“We’ll have our people at all the doors to tell passengers that are getting on that a wedding is going to take place. We’ll also hand them a rose and ask if they wouldn’t mind moving to another car or to the back of the car that we’re in. This way, we can at least leave the front of the car fairly empty where the wedding will be.”
“Sounds like a plan,” I said, adding, “I sure hope it works out!”
I was beginning to think this might be some newsworthy material for some members of the press. I asked Hector if he wouldn’t mind if I contacted some of the news media to tell them about this wedding on the “N” train. He had no problem with it, so I made a few calls and stirred up some interest from the New York Daily News, and Channel 7 TV. Both expressed interest and said they would follow up on it.
Preparations began and I emailed Hector and Tatyana my wedding checklist that would give me all the personal information I needed to prepare their ceremony. Some phone calls were exchanged, logistics and details were reviewed and all was in place for what later proved to be a fantastic day for everyone involved in the first wedding ever on the “N” Subway Train.
Black Friday arrived and I left my home early in anticipation of heavy traffic conditions. I was right; it seemed that everyone was out of their homes and into their cars doing their Black Friday shopping for those wild discounts.
I arrived about 15 minutes early and parked my car right in front of the King’s Highway Station, which looked like a very old building that needed some heavy duty face lifting. We were all to meet at 3:15 PM. We were to board the 3:35 PM train and meet the bride, who would be all set to board at the 36th Street station. We would therefore have about 15-20 minutes prior to picking up the bride. Everyone who was supposed to be there showed up a few minutes earlier, including the Daily News reporter and her photographer.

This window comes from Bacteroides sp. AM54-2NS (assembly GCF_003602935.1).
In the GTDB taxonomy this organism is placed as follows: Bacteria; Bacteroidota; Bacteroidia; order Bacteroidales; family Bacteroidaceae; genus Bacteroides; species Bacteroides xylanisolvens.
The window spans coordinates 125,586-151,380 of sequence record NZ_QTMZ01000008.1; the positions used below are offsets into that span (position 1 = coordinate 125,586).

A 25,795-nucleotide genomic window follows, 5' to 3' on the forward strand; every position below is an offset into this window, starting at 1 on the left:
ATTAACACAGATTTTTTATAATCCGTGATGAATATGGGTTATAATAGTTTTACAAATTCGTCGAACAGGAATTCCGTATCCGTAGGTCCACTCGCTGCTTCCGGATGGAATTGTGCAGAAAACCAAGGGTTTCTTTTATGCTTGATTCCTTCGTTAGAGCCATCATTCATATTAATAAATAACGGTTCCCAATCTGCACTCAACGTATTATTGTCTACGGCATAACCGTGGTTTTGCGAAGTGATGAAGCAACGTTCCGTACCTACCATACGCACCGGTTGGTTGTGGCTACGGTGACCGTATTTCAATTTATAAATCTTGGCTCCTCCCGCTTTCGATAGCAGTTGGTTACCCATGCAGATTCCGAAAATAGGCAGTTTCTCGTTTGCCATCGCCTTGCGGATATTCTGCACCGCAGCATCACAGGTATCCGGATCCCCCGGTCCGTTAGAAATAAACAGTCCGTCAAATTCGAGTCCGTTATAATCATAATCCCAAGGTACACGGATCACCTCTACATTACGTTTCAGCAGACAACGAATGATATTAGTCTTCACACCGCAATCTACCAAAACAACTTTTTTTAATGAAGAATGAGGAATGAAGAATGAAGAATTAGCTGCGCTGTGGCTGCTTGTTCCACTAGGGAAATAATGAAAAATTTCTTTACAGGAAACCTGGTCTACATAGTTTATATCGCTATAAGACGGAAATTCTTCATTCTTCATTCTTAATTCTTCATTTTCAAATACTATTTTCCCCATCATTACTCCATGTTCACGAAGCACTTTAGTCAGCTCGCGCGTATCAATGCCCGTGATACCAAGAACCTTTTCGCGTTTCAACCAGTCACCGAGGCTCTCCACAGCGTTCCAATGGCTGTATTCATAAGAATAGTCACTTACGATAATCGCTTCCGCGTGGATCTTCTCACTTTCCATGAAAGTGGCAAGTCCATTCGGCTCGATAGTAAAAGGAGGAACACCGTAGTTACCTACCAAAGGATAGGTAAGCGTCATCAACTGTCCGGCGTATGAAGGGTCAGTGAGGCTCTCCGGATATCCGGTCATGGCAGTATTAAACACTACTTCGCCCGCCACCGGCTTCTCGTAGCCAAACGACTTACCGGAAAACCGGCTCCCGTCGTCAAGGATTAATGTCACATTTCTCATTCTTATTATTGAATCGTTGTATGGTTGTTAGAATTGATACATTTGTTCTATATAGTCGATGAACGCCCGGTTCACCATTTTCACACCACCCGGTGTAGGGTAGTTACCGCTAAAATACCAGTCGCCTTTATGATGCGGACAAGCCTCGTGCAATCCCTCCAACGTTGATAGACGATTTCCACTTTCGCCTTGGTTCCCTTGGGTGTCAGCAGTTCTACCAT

We were all right on schedule and as we pulled into each station prior to arriving at 36th Street, I was amazed to see how cooperative so many passengers were when asked to move to another car or to the back of the car we were in.
Some were shocked when they were about to enter the train and were approached at the door by a total stranger, flowers in hand. After they were given a quick explanation as to what was happening, some moved back from entering the train, some waited for another train and some came in, took a flower, and moved to the back.
This was some incredible crowd control, especially on a moving subway train where you only have seconds to make a decision before the doors close.
Everyone was soon busy decorating, hanging wedding bells, colorful paper wrapped around poles, and the hanging straps you hold on to when you’re standing on a moving train. While that was happening, Hector explained to all the passengers that he was getting married and that his bride would be arriving any minute. He also thanked everyone for understanding and offered a flower to those that didn’t receive one as a token of his gratitude, a nice gesture that I know everyone appreciated.